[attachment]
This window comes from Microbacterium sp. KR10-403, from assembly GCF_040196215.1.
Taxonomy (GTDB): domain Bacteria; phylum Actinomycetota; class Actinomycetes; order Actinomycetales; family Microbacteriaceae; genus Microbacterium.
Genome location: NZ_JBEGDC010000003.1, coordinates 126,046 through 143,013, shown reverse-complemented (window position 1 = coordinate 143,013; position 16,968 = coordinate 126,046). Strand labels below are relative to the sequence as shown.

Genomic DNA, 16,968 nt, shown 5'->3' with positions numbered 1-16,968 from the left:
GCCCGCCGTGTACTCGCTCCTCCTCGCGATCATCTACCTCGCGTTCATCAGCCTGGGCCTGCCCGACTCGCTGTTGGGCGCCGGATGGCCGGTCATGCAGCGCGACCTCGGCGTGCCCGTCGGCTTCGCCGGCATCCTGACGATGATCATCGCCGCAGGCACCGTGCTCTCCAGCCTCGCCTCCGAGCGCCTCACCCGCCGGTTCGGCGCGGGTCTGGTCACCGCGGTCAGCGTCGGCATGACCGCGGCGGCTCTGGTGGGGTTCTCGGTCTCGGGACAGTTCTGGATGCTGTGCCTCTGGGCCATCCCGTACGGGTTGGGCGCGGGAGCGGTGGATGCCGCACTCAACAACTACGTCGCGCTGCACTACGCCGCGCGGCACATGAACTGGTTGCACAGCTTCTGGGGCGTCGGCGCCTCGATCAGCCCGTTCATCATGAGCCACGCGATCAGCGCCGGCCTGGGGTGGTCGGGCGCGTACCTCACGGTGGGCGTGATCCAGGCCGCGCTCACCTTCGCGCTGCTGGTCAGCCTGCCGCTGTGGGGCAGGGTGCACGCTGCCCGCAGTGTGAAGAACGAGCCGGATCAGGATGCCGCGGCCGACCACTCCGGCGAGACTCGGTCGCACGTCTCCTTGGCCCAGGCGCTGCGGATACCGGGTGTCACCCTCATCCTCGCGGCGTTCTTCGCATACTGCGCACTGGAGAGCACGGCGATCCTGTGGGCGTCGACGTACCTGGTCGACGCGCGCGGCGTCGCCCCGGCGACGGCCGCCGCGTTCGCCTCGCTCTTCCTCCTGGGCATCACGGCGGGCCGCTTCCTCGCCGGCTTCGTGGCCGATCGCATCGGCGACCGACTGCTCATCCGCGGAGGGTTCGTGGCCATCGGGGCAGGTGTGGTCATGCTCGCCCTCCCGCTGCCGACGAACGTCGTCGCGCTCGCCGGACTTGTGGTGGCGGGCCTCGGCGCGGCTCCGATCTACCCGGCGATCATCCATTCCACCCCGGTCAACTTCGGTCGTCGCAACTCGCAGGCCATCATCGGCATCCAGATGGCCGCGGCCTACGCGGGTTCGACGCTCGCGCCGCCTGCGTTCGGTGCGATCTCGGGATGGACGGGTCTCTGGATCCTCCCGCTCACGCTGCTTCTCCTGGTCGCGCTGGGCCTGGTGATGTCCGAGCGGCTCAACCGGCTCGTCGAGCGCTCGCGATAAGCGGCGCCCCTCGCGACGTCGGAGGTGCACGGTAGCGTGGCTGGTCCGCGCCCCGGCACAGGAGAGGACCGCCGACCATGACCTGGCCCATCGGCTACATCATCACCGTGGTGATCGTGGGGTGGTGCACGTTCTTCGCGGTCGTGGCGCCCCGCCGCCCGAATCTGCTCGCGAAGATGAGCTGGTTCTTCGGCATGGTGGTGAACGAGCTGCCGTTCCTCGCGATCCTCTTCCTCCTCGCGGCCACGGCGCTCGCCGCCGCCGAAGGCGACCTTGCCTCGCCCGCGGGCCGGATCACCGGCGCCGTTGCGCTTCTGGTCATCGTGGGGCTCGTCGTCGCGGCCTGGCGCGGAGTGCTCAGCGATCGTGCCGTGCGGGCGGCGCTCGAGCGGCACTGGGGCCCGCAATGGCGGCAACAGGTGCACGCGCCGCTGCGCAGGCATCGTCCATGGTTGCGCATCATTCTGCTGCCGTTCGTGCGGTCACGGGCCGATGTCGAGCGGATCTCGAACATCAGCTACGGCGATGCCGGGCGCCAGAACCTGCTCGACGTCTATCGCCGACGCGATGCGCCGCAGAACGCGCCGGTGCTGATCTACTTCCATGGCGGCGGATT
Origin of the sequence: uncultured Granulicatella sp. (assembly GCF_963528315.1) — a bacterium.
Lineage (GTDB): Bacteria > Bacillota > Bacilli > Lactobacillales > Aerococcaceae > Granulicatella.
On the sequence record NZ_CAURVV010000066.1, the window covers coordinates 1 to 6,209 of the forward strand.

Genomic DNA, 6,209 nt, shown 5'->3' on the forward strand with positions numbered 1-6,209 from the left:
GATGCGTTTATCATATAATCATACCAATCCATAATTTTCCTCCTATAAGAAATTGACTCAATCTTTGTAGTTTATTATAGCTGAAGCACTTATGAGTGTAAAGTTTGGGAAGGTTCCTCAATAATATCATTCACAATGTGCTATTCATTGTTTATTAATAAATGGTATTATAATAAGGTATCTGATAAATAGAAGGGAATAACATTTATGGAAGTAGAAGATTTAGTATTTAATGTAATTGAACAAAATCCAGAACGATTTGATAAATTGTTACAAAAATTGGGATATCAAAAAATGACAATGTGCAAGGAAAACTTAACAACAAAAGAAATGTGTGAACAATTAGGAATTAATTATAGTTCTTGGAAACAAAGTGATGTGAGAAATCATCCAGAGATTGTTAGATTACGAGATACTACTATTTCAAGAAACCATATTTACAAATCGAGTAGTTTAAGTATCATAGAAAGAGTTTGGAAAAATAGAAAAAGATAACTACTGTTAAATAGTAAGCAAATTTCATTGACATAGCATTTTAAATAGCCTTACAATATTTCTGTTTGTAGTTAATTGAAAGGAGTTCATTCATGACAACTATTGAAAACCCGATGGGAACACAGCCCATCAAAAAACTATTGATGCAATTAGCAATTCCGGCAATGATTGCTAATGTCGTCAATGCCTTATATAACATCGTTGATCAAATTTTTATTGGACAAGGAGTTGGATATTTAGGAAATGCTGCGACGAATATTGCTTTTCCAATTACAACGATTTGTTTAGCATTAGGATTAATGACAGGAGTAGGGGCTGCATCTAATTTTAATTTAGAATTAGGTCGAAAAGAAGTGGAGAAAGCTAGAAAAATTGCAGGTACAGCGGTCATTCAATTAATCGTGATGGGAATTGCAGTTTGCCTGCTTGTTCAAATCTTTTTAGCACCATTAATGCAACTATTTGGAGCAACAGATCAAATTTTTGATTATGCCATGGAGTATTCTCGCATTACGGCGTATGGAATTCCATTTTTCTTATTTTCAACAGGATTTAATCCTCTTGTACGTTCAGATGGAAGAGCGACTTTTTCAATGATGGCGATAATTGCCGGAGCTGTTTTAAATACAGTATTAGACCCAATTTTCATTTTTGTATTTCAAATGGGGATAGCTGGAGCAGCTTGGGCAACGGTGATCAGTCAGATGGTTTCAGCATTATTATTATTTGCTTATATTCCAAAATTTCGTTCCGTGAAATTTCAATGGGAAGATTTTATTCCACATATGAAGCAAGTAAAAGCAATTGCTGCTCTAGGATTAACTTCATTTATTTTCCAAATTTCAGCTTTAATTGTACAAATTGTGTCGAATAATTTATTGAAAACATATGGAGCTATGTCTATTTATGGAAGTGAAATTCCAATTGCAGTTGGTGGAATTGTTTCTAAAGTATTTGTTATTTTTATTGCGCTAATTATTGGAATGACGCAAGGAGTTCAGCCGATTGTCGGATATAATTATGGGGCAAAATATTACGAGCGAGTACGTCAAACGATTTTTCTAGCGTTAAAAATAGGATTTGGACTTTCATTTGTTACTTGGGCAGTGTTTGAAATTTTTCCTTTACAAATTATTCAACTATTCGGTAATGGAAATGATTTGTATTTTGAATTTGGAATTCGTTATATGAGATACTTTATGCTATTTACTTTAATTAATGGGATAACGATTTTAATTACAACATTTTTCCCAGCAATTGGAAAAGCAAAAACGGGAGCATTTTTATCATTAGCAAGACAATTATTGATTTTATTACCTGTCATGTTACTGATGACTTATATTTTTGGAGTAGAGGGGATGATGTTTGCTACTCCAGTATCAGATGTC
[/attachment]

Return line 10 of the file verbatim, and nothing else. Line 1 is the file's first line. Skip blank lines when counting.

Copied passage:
GATGCGTTTATCATATAATCATACCAATCCATAATTTTCCTCCTATAAGAAATTGACTCAATCTTTGTAGTTTATTATAGCTGAAGCACTTATGAGTGTAAAGTTTGGGAAGGTTCCTCAATAATATCATTCACAATGTGCTATTCATTGTTTATTAATAAATGGTATTATAATAAGGTATCTGATAAATAGAAGGGAATAACATTTATGGAAGTAGAAGATTTAGTATTTAATGTAATTGAACAAAATCCAGAACGATTTGATAAATTGTTACAAAAATTGGGATATCAAAAAATGACAATGTGCAAGGAAAACTTAACAACAAAAGAAATGTGTGAACAATTAGGAATTAATTATAGTTCTTGGAAACAAAGTGATGTGAGAAATCATCCAGAGATTGTTAGATTACGAGATACTACTATTTCAAGAAACCATATTTACAAATCGAGTAGTTTAAGTATCATAGAAAGAGTTTGGAAAAATAGAAAAAGATAACTACTGTTAAATAGTAAGCAAATTTCATTGACATAGCATTTTAAATAGCCTTACAATATTTCTGTTTGTAGTTAATTGAAAGGAGTTCATTCATGACAACTATTGAAAACCCGATGGGAACACAGCCCATCAAAAAACTATTGATGCAATTAGCAATTCCGGCAATGATTGCTAATGTCGTCAATGCCTTATATAACATCGTTGATCAAATTTTTATTGGACAAGGAGTTGGATATTTAGGAAATGCTGCGACGAATATTGCTTTTCCAATTACAACGATTTGTTTAGCATTAGGATTAATGACAGGAGTAGGGGCTGCATCTAATTTTAATTTAGAATTAGGTCGAAAAGAAGTGGAGAAAGCTAGAAAAATTGCAGGTACAGCGGTCATTCAATTAATCGTGATGGGAATTGCAGTTTGCCTGCTTGTTCAAATCTTTTTAGCACCATTAATGCAACTATTTGGAGCAACAGATCAAATTTTTGATTATGCCATGGAGTATTCTCGCATTACGGCGTATGGAATTCCATTTTTCTTATTTTCAACAGGATTTAATCCTCTTGTACGTTCAGATGGAAGAGCGACTTTTTCAATGATGGCGATAATTGCCGGAGCTGTTTTAAATACAGTATTAGACCCAATTTTCATTTTTGTATTTCAAATGGGGATAGCTGGAGCAGCTTGGGCAACGGTGATCAGTCAGATGGTTTCAGCATTATTATTATTTGCTTATATTCCAAAATTTCGTTCCGTGAAATTTCAATGGGAAGATTTTATTCCACATATGAAGCAAGTAAAAGCAATTGCTGCTCTAGGATTAACTTCATTTATTTTCCAAATTTCAGCTTTAATTGTACAAATTGTGTCGAATAATTTATTGAAAACATATGGAGCTATGTCTATTTATGGAAGTGAAATTCCAATTGCAGTTGGTGGAATTGTTTCTAAAGTATTTGTTATTTTTATTGCGCTAATTATTGGAATGACGCAAGGAGTTCAGCCGATTGTCGGATATAATTATGGGGCAAAATATTACGAGCGAGTACGTCAAACGATTTTTCTAGCGTTAAAAATAGGATTTGGACTTTCATTTGTTACTTGGGCAGTGTTTGAAATTTTTCCTTTACAAATTATTCAACTATTCGGTAATGGAAATGATTTGTATTTTGAATTTGGAATTCGTTATATGAGATACTTTATGCTATTTACTTTAATTAATGGGATAACGATTTTAATTACAACATTTTTCCCAGCAATTGGAAAAGCAAAAACGGGAGCATTTTTATCATTAGCAAGACAATTATTGATTTTATTACCTGTCATGTTACTGATGACTTATATTTTTGGAGTAGAGGGGATGATGTTTGCTACTCCAGTATCAGATGTC